Looking east toward the U.S. 2 trestle as cars begin to backup in March 2018 (Andy Bronson / The Herald)

Looking east toward the U.S. 2 trestle as cars begin to backup in March 2018 (Andy Bronson / The Herald)

Getting work done on U.S. 2 trestle is proving tricky

Road crews need not only dry conditions, but for overnight temperatures to not dip too low.

EVERETT — Too cold, too rainy; the weather isn’t cooperating with the state Department of Transportation for work on the U.S. 2 trestle.

With cool overnight lows and wet conditions predicted, the agency is once again postponing the job that was planned for this weekend.

“This structure is right in the convergence zone, so it’s hard to get those warm, dry conditions for long stretches,” said Frances Fedoriska, a spokesperson for WSDOT.

WSDOT began the preservation job last year on the roadway that connects Lake Stevens and Everett. The agency needed six weekend closures to finish, but the weather didn’t hold. In 2018, crews only squeezed in four. During that time, they completed work on the trestle’s eastbound lanes, which are newer and made of concrete.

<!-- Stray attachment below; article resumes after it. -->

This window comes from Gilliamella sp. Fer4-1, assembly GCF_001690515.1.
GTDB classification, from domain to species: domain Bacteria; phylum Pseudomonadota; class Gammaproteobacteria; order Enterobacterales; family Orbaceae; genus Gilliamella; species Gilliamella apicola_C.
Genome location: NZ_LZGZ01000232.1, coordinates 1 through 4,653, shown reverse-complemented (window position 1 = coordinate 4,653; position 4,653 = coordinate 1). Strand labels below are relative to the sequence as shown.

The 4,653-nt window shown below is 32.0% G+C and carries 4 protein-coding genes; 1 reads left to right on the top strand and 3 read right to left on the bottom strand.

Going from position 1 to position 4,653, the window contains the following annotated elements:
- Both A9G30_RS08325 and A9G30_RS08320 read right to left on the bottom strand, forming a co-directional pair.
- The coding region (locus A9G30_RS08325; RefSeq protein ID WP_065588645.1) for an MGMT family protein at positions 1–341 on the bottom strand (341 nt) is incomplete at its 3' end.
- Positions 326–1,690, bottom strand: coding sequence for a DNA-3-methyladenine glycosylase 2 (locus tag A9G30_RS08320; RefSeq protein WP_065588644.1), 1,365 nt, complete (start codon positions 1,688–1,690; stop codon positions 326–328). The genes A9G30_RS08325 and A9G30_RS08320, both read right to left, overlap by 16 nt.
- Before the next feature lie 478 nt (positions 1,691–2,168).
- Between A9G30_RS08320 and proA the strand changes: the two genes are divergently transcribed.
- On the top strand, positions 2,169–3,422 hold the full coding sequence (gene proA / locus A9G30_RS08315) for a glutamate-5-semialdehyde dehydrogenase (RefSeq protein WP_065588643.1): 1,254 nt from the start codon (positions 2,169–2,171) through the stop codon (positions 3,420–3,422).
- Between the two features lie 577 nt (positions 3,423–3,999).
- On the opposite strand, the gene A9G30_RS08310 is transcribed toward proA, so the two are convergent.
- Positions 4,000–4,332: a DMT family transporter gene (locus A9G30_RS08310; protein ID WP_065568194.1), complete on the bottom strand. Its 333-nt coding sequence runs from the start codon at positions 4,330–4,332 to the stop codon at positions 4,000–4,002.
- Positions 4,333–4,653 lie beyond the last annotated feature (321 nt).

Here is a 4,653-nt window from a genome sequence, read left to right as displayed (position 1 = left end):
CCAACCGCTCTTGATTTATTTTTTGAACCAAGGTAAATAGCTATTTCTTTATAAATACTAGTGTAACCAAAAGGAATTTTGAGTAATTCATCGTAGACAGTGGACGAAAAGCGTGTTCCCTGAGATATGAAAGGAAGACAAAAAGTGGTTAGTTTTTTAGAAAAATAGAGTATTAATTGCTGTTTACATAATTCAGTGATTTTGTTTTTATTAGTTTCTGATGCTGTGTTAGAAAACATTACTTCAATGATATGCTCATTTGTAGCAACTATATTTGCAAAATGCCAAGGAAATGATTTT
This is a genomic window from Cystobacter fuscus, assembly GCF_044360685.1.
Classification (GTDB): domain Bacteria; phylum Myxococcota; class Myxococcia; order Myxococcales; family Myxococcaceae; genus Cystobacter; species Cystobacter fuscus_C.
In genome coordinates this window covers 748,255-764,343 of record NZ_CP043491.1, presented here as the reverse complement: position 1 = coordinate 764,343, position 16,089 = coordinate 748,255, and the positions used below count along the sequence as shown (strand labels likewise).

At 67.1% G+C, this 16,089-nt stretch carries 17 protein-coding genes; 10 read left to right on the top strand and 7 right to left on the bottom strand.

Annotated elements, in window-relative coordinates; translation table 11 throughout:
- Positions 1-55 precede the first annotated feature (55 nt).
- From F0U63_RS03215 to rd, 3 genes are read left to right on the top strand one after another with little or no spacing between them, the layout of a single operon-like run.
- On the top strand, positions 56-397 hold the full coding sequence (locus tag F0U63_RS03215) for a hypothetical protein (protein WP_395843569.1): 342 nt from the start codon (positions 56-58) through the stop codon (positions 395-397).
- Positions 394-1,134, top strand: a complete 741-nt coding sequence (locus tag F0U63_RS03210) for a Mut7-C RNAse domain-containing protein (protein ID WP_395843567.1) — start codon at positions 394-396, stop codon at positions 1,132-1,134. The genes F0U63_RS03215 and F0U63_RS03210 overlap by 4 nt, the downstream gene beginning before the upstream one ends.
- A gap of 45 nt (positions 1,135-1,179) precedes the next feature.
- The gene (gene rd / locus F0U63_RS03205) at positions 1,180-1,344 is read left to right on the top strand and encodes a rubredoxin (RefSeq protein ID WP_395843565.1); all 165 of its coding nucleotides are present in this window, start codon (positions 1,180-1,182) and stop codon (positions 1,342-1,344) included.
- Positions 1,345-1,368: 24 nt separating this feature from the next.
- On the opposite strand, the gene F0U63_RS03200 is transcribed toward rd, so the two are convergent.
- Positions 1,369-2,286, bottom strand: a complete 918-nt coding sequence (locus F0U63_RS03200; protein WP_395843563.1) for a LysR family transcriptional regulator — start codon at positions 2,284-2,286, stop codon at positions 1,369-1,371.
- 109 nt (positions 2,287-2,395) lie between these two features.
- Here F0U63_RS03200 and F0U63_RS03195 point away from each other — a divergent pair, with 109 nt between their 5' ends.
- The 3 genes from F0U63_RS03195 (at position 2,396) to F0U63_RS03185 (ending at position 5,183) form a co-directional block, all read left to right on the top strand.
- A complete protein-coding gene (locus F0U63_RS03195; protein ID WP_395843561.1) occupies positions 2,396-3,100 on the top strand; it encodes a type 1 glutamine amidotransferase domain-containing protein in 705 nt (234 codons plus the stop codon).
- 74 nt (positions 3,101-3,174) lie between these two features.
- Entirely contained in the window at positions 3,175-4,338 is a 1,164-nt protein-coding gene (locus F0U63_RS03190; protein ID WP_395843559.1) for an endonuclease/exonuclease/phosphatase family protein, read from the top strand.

The westbound lanes need more extensive rehabilitation. Up to two more weekend closures are needed to complete the job. This includes removing the old asphalt, inspecting and repairing the trestle, laying down a waterproof barrier and repaving the road.

Dry weather is needed to ensure the waterproof layer adheres properly. And as a general rule, WSDOT wants the temperature to be 80 degrees or above during the day and overnight lows to not dip below 60. This aids in the removal of the roadway.

“The warmer the asphalt is, the easier it is to scrape up,” Fedoriska said.

The work also was postponed several times last year. The first weekend closure didn’t happen until mid-July.

The first weekend closure is now scheduled to start 7 p.m. Friday, July 19 and last until 4 a.m. Monday, July 22 — that is if rains stay away and overnight lows remain high enough.

On average, during non-holiday summer weekends, 2,600 drivers cross the trestle each hour, according to Fedoriska.

Transportation officials are warning that the work could create significant delays as drivers take detours and find alternative routes.

Lizz Giordano: 425-374-4165; egiordano@heraldnet.com; Twitter: @lizzgior.

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